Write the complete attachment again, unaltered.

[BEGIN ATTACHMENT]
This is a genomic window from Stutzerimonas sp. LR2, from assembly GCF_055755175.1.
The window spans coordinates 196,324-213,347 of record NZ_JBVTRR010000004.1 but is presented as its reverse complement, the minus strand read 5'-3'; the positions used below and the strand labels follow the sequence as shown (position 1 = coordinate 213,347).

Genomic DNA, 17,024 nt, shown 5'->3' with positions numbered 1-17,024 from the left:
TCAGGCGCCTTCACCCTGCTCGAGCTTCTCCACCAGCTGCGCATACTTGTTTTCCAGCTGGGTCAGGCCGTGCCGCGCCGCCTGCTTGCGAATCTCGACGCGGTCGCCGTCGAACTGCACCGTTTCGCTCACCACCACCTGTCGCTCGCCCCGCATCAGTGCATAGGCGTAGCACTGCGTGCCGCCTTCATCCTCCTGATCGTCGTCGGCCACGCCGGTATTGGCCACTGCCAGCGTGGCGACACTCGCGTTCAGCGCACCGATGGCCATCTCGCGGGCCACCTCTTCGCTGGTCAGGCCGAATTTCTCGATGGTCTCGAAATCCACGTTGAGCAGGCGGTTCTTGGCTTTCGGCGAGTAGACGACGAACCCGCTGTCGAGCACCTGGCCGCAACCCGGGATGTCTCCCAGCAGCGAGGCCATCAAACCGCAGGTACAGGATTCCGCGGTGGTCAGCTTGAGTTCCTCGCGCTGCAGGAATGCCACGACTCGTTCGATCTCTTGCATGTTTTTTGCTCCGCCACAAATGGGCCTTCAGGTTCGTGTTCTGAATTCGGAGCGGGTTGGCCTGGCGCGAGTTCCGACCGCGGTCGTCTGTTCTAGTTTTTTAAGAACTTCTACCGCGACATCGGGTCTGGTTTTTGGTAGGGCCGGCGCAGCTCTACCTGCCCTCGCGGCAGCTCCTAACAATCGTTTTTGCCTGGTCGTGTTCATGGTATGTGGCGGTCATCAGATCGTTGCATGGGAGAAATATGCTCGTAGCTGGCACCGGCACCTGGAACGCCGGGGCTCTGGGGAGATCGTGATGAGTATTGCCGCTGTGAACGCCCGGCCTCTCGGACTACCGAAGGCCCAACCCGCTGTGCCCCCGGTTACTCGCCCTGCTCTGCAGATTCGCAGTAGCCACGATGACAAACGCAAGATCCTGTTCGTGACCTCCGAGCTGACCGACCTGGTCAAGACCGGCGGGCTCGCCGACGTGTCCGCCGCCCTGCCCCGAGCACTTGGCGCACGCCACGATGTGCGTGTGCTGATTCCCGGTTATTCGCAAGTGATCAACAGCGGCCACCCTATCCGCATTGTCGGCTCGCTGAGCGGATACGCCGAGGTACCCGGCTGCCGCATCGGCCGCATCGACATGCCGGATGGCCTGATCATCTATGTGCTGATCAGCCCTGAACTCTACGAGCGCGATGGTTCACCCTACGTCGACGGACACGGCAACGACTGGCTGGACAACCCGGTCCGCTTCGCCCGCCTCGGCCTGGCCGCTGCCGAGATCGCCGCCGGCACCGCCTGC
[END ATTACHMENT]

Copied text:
This is a genomic window from Stutzerimonas sp. LR2, from assembly GCF_055755175.1.
The window spans coordinates 196,324-213,347 of record NZ_JBVTRR010000004.1 but is presented as its reverse complement, the minus strand read 5'-3'; the positions used below and the strand labels follow the sequence as shown (position 1 = coordinate 213,347).

Genomic DNA, 17,024 nt, shown 5'->3' with positions numbered 1-17,024 from the left:
TCAGGCGCCTTCACCCTGCTCGAGCTTCTCCACCAGCTGCGCATACTTGTTTTCCAGCTGGGTCAGGCCGTGCCGCGCCGCCTGCTTGCGAATCTCGACGCGGTCGCCGTCGAACTGCACCGTTTCGCTCACCACCACCTGTCGCTCGCCCCGCATCAGTGCATAGGCGTAGCACTGCGTGCCGCCTTCATCCTCCTGATCGTCGTCGGCCACGCCGGTATTGGCCACTGCCAGCGTGGCGACACTCGCGTTCAGCGCACCGATGGCCATCTCGCGGGCCACCTCTTCGCTGGTCAGGCCGAATTTCTCGATGGTCTCGAAATCCACGTTGAGCAGGCGGTTCTTGGCTTTCGGCGAGTAGACGACGAACCCGCTGTCGAGCACCTGGCCGCAACCCGGGATGTCTCCCAGCAGCGAGGCCATCAAACCGCAGGTACAGGATTCCGCGGTGGTCAGCTTGAGTTCCTCGCGCTGCAGGAATGCCACGACTCGTTCGATCTCTTGCATGTTTTTTGCTCCGCCACAAATGGGCCTTCAGGTTCGTGTTCTGAATTCGGAGCGGGTTGGCCTGGCGCGAGTTCCGACCGCGGTCGTCTGTTCTAGTTTTTTAAGAACTTCTACCGCGACATCGGGTCTGGTTTTTGGTAGGGCCGGCGCAGCTCTACCTGCCCTCGCGGCAGCTCCTAACAATCGTTTTTGCCTGGTCGTGTTCATGGTATGTGGCGGTCATCAGATCGTTGCATGGGAGAAATATGCTCGTAGCTGGCACCGGCACCTGGAACGCCGGGGCTCTGGGGAGATCGTGATGAGTATTGCCGCTGTGAACGCCCGGCCTCTCGGACTACCGAAGGCCCAACCCGCTGTGCCCCCGGTTACTCGCCCTGCTCTGCAGATTCGCAGTAGCCACGATGACAAACGCAAGATCCTGTTCGTGACCTCCGAGCTGACCGACCTGGTCAAGACCGGCGGGCTCGCCGACGTGTCCGCCGCCCTGCCCCGAGCACTTGGCGCACGCCACGATGTGCGTGTGCTGATTCCCGGTTATTCGCAAGTGATCAACAGCGGCCACCCTATCCGCATTGTCGGCTCGCTGAGCGGATACGCCGAGGTACCCGGCTGCCGCATCGGCCGCATCGACATGCCGGATGGCCTGATCATCTATGTGCTGATCAGCCCTGAACTCTACGAGCGCGATGGTTCACCCTACGTCGACGGACACGGCAACGACTGGCTGGACAACCCGGTCCGCTTCGCCCGCCTCGGCCTGGCCGCTGCCGAGATCGCCGCCGGCACCGCCTGC